Despite their essential differences, HUD proposes to “mark to market” both older and newer assisted housing stock. Approximately one-half of the 900,000 units are in the older assisted category, projects built in the 1960s and 1970s with below market interest rates.

There is no budgetary or policy rationale for “marking up to market” older assisted housing. Raising rents would negate the benefits of the financing structure of these projects; eliminating property based Section 8 and substituting vouchers would be a waste of precious budget resources in an increasingly stingy budget climate.

HUD acknowledges that 70-80 percent of contract rents in the older assisted housing stock are below local fair-market rents. In its latest report on “Mark to Market,” HUD declares that nine out of 10 residents will choose to stay in the units they presently occupy. Assuming this to be true, the federal government will pay more than the current rent for a voucher to a family currently residing in older assisted housing. Additional costs of marking to market the older assisted stock have been noted by the General Accounting Office, which observes that “excluding the older assisted properties from [Mark to Market] would cost $4 billion less over 25 years (on a net present value basis) than including them.”

2) HUD assumes that tenant-based subsidies are “the future.” But HUD has already carved out property-based “exceptions” for the elderly and the disabled, block granting them to local governments. Ironically, as a rule, state and local governments use place-based assistance, i.e., through the allocation of low-income housing tax credits, HOME, CDBG and other resources that essentially provide up-front capital subsidies for housing with long-term rent restrictions.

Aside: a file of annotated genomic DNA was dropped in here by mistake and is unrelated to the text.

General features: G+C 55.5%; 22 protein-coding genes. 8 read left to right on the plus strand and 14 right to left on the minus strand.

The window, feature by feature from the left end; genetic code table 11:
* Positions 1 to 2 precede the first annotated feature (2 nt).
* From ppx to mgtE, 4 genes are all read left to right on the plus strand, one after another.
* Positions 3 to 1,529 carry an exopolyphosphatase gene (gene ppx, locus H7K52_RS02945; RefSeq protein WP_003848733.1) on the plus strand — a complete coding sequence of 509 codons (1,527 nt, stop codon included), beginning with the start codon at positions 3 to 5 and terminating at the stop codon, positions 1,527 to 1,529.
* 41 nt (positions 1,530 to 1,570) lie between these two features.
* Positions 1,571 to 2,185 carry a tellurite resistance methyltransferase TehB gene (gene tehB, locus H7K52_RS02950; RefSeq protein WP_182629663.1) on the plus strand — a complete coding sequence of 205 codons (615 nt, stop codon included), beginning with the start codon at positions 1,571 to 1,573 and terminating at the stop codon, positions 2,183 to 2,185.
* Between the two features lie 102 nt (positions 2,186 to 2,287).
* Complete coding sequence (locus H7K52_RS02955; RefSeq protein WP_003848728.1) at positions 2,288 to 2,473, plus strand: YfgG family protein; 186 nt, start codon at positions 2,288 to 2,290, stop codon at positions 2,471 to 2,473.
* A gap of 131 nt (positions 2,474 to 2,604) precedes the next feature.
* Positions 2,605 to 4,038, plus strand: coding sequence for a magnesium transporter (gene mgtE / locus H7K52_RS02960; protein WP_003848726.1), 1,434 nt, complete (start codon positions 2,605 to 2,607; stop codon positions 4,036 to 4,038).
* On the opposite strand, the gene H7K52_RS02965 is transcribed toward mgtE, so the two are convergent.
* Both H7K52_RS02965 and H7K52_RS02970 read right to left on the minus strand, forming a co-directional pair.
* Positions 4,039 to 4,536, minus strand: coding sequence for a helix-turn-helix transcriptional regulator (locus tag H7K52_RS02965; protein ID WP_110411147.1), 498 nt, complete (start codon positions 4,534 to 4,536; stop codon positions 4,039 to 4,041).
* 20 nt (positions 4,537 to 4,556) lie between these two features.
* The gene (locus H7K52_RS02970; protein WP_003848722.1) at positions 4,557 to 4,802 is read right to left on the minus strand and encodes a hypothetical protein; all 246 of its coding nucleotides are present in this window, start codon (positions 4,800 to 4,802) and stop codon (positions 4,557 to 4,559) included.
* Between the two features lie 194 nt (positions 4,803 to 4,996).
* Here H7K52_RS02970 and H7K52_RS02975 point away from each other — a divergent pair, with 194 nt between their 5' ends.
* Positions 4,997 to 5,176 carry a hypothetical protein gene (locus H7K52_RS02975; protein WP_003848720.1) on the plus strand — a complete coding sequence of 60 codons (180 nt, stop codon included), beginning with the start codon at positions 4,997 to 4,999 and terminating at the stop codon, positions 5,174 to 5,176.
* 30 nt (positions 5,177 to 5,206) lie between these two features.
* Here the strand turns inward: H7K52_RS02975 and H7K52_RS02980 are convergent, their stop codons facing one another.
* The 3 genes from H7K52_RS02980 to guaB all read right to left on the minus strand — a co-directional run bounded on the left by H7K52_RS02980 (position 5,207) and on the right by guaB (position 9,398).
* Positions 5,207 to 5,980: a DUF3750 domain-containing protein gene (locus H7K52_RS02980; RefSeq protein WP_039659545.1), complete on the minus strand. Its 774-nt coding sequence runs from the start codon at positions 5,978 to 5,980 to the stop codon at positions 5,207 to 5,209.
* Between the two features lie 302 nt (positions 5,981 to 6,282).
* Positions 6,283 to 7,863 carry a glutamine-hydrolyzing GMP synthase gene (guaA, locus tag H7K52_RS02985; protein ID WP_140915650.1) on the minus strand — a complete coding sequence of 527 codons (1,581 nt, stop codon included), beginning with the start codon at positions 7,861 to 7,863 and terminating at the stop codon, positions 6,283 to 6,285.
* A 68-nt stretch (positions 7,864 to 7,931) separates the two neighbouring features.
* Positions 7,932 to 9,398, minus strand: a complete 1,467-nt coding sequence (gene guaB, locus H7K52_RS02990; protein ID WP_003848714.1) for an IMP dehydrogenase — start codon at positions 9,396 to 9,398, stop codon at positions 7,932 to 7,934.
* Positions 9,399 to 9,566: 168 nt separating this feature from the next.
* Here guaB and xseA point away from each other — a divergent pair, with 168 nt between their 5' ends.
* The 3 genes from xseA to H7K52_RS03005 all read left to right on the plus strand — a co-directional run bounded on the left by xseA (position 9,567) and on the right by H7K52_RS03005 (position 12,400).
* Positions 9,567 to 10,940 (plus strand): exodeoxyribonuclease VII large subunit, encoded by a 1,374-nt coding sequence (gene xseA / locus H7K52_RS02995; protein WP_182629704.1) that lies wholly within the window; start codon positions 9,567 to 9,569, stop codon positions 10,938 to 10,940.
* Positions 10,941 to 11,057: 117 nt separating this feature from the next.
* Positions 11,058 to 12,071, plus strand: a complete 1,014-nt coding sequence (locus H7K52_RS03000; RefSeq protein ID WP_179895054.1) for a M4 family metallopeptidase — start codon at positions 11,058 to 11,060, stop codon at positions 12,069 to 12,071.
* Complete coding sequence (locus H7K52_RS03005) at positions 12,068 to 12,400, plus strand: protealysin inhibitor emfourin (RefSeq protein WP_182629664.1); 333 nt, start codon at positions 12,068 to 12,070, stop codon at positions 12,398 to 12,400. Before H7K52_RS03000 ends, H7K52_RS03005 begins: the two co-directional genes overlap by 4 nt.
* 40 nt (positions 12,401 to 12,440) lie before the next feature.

Vouchers are a valuable tool in any affordable housing delivery system. But they are not a substitute for maintaining a supply of affordable housing, especially when choices must be made about how to invest limited resources. If we are not going to supplement incomes enough to permit the private housing market to meet the housing needs of low-income Americans, national housing policy must include well-designed and implemented programs to preserve the existing supply of affordable housing.

3) HUD’s Mark to Market displacement literature assumes that residents would “accept” a rent burden of 40 percent of income before they would relocate. There is no basis to assume that low-income residents have incomes sufficient to pay higher rents.